michael, we still have plenty of brood down here. i have several hives that are wall to wall brood in at least one deep.
high yesterday was 94 and we'll probably stay in the 80's for another month or so.
honestly, i've never done a mite count and i've never treated for mites. in my worst years between '99 and '06 i probably lost about 1/3 of my hives through the winter. keep in mind that i didn't feed during those years either, if they made it they made it. i was trying to build up survivor bees. unfortunately, several things took me out of beekeeping for a few years so i didn't get to continue.
this year i broke the brood cycle in certain hives at certain times and left others alone. i will feed this winter, though. i made a lot of splits in a poor year for honey so i'm not holding the bees accountable for low stores.
gary, how many frames of brood do you have? bad shotgun pattern? any bees walking around with deformed wings? if you have wall to wall brood but kind of a shotgun pattern and the population just doesn't seem to build as fast as you'd think it would with such a good laying queen you may be infested.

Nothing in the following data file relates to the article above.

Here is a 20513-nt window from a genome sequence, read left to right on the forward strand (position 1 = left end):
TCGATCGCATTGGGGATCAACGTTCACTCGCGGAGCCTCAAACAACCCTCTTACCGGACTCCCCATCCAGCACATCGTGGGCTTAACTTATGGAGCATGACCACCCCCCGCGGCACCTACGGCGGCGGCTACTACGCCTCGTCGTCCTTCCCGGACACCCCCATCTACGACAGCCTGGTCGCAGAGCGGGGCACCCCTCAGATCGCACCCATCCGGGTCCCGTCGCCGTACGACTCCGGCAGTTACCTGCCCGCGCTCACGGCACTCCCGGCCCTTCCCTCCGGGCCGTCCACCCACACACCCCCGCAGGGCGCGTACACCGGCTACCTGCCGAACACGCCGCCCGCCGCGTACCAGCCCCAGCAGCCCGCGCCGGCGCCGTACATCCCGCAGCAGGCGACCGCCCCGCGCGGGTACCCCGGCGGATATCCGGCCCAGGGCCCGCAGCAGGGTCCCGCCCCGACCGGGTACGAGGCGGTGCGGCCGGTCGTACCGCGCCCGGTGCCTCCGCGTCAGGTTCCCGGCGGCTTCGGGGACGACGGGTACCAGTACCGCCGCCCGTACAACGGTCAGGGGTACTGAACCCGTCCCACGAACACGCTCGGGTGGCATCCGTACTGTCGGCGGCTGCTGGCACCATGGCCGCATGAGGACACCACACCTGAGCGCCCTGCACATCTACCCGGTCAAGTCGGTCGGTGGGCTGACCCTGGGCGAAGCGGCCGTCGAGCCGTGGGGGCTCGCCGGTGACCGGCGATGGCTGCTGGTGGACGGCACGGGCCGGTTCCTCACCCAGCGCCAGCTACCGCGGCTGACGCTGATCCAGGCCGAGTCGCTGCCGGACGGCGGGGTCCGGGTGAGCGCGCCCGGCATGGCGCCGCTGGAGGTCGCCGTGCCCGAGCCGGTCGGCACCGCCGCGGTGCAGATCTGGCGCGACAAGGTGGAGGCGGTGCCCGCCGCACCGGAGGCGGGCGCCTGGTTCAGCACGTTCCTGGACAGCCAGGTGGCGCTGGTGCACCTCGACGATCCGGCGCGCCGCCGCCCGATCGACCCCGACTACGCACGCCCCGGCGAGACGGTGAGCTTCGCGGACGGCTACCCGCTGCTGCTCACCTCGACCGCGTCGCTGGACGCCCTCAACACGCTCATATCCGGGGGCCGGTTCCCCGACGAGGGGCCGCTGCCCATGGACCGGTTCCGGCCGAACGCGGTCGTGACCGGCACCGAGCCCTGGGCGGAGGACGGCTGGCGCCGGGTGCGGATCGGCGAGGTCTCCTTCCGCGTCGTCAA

i'd google "uga honeybees keith delaplaine" and see what i came up with if i were you (may not have spelled his name right). that's probably where the most research that would work for our region has gone on that i can think of. someone else may know of more. they shut the apiary studies program down at auburn a long long time ago. george blake was talking about varroa back in the early 80's and the research at that point was to fill the hive with tobacco smoke. he retired in '83 or '84 and the department was gone a few years later. needed room and resources for frat houses and the athletic department more than studying honeybees. oops!
sorry, i got off track. i'm with michael bush, 40 and 60 are just base line numbers. i'd take the count and i'd look at the over all health of the hive before i threw pesticides in it.
let us know what the count is. you've got me curious now.